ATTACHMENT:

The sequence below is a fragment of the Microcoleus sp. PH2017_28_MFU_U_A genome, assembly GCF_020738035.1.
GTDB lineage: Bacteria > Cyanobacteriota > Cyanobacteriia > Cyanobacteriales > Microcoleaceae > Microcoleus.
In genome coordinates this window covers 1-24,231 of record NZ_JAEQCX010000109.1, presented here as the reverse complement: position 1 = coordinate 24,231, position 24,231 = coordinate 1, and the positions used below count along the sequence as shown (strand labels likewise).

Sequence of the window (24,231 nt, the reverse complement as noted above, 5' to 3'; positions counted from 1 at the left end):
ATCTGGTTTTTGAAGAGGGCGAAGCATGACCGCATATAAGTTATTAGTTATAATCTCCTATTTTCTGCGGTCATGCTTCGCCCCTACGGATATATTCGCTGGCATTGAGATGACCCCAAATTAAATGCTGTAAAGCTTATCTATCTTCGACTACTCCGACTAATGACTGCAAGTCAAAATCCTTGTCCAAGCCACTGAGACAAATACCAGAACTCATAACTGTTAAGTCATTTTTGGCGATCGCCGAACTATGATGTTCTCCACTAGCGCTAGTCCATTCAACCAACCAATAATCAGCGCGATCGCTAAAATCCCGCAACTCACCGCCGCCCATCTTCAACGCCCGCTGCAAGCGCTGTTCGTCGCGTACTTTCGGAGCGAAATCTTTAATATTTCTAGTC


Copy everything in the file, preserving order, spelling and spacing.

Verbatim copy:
The sequence below is a fragment of the Microcoleus sp. PH2017_28_MFU_U_A genome, assembly GCF_020738035.1.
GTDB lineage: Bacteria > Cyanobacteriota > Cyanobacteriia > Cyanobacteriales > Microcoleaceae > Microcoleus.
In genome coordinates this window covers 1-24,231 of record NZ_JAEQCX010000109.1, presented here as the reverse complement: position 1 = coordinate 24,231, position 24,231 = coordinate 1, and the positions used below count along the sequence as shown (strand labels likewise).

Sequence of the window (24,231 nt, the reverse complement as noted above, 5' to 3'; positions counted from 1 at the left end):
ATCTGGTTTTTGAAGAGGGCGAAGCATGACCGCATATAAGTTATTAGTTATAATCTCCTATTTTCTGCGGTCATGCTTCGCCCCTACGGATATATTCGCTGGCATTGAGATGACCCCAAATTAAATGCTGTAAAGCTTATCTATCTTCGACTACTCCGACTAATGACTGCAAGTCAAAATCCTTGTCCAAGCCACTGAGACAAATACCAGAACTCATAACTGTTAAGTCATTTTTGGCGATCGCCGAACTATGATGTTCTCCACTAGCGCTAGTCCATTCAACCAACCAATAATCAGCGCGATCGCTAAAATCCCGCAACTCACCGCCGCCCATCTTCAACGCCCGCTGCAAGCGCTGTTCGTCGCGTACTTTCGGAGCGAAATCTTTAATATTTCTAGTC